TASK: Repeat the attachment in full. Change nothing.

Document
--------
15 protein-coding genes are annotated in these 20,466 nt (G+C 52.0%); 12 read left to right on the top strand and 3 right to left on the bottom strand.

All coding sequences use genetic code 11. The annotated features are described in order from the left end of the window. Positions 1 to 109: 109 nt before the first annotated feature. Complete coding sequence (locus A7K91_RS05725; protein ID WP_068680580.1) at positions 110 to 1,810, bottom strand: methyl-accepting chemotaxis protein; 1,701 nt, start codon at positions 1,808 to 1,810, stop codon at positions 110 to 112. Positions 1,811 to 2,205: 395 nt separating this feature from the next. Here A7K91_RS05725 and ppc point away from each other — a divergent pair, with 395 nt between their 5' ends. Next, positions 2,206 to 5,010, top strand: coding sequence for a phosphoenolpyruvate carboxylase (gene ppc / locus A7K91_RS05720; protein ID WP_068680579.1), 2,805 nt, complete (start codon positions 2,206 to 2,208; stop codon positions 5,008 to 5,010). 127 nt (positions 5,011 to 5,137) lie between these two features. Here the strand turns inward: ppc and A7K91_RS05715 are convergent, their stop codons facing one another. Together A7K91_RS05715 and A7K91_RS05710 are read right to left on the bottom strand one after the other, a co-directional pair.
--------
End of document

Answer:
15 protein-coding genes are annotated in these 20,466 nt (G+C 52.0%); 12 read left to right on the top strand and 3 right to left on the bottom strand.

All coding sequences use genetic code 11. The annotated features are described in order from the left end of the window. Positions 1 to 109: 109 nt before the first annotated feature. Complete coding sequence (locus A7K91_RS05725; protein ID WP_068680580.1) at positions 110 to 1,810, bottom strand: methyl-accepting chemotaxis protein; 1,701 nt, start codon at positions 1,808 to 1,810, stop codon at positions 110 to 112. Positions 1,811 to 2,205: 395 nt separating this feature from the next. Here A7K91_RS05725 and ppc point away from each other — a divergent pair, with 395 nt between their 5' ends. Next, positions 2,206 to 5,010, top strand: coding sequence for a phosphoenolpyruvate carboxylase (gene ppc / locus A7K91_RS05720; protein ID WP_068680579.1), 2,805 nt, complete (start codon positions 2,206 to 2,208; stop codon positions 5,008 to 5,010). 127 nt (positions 5,011 to 5,137) lie between these two features. Here the strand turns inward: ppc and A7K91_RS05715 are convergent, their stop codons facing one another. Together A7K91_RS05715 and A7K91_RS05710 are read right to left on the bottom strand one after the other, a co-directional pair.